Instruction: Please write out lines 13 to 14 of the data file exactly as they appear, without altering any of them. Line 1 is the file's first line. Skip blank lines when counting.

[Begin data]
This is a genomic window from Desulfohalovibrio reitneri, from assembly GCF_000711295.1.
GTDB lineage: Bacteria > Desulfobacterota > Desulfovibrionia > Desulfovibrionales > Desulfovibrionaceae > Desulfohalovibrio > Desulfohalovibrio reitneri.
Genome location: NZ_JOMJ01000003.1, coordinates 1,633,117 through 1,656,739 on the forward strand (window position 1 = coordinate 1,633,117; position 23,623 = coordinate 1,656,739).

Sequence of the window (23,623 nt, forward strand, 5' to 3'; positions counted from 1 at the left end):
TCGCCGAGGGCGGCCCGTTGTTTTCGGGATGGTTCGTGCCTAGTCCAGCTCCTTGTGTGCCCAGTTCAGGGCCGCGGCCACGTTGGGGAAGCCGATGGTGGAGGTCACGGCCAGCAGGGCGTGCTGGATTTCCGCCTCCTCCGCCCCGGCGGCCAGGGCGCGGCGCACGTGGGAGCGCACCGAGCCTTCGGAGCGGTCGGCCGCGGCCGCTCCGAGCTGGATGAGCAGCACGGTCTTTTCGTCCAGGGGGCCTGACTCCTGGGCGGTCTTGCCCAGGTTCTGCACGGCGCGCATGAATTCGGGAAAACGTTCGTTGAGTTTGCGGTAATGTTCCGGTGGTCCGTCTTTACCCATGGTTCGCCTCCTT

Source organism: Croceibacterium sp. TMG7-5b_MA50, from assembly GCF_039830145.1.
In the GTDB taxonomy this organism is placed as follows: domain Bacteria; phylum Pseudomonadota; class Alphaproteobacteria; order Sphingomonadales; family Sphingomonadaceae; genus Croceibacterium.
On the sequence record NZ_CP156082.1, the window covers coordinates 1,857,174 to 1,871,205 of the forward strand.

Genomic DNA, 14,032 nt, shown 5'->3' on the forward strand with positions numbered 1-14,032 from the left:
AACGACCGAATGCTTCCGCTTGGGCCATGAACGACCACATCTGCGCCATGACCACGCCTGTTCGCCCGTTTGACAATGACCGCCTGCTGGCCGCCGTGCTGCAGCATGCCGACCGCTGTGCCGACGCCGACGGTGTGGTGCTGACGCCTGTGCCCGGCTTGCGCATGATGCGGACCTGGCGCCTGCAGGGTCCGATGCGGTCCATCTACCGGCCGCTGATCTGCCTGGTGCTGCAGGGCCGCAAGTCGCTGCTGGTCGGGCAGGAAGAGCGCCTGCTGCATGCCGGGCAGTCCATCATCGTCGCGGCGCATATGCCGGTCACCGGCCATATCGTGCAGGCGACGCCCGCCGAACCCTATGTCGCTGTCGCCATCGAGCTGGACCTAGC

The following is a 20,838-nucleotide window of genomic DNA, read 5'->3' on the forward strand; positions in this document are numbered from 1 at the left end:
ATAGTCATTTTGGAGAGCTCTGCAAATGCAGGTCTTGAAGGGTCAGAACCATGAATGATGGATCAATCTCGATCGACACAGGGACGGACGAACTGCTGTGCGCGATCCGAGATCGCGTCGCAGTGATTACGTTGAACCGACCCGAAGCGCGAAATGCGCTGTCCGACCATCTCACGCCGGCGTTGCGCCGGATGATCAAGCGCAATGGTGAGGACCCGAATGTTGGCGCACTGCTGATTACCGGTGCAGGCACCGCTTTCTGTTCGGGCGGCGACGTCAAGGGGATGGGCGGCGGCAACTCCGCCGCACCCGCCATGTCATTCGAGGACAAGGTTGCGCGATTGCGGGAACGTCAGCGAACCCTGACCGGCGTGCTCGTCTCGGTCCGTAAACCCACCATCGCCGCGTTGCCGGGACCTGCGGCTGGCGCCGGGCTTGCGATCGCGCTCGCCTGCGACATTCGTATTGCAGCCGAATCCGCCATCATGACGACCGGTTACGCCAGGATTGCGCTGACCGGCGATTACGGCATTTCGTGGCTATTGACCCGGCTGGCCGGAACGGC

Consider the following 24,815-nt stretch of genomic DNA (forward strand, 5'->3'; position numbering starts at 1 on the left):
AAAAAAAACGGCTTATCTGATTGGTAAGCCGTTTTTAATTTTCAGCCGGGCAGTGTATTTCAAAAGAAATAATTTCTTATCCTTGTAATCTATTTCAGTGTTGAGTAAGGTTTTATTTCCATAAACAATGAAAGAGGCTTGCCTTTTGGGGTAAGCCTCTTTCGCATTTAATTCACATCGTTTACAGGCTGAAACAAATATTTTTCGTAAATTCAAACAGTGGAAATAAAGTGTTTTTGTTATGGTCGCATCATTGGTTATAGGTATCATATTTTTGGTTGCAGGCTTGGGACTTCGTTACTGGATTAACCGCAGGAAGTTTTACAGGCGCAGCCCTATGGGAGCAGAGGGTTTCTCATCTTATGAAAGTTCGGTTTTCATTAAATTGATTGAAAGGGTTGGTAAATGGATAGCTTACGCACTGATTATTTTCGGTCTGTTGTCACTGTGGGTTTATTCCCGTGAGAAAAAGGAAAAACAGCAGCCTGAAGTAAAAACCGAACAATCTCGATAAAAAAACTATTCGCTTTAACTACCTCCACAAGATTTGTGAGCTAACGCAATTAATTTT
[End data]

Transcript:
Consider the following 24,815-nt stretch of genomic DNA (forward strand, 5'->3'; position numbering starts at 1 on the left):
AAAAAAAACGGCTTATCTGATTGGTAAGCCGTTTTTAATTTTCAGCCGGGCAGTGTATTTCAAAAGAAATAATTTCTTATCCTTGTAATCTATTTCAGTGTTGAGTAAGGTTTTATTTCCATAAACAATGAAAGAGGCTTGCCTTTTGGGGTAAGCCTCTTTCGCATTTAATTCACATCGTTTACAGGCTGAAACAAATATTTTTCGTAAATTCAAACAGTGGAAATAAAGTGTTTTTGTTATGGTCGCATCATTGGTTATAGGTATCATATTTTTGGTTGCAGGCTTGGGACTTCGTTACTGGATTAACCGCAGGAAGTTTTACAGGCGCAGCCCTATGGGAGCAGAGGGTTTCTCATCTTATGAAAGTTCGGTTTTCATTAAATTGATTGAAAGGGTTGGTAAATGGATAGCTTACGCACTGATTATTTTCGGTCTGTTGTCACTGTGGGTTTATTCCCGTGAGAAAAAGGAAAAACAGCAGCCTGAAGTAAAAACCGAACAATCTCGATAAAAAAACTATTCGCTTTAACTACCTCCACAAGATTTGTGAGCTAACGCAATTAATTTT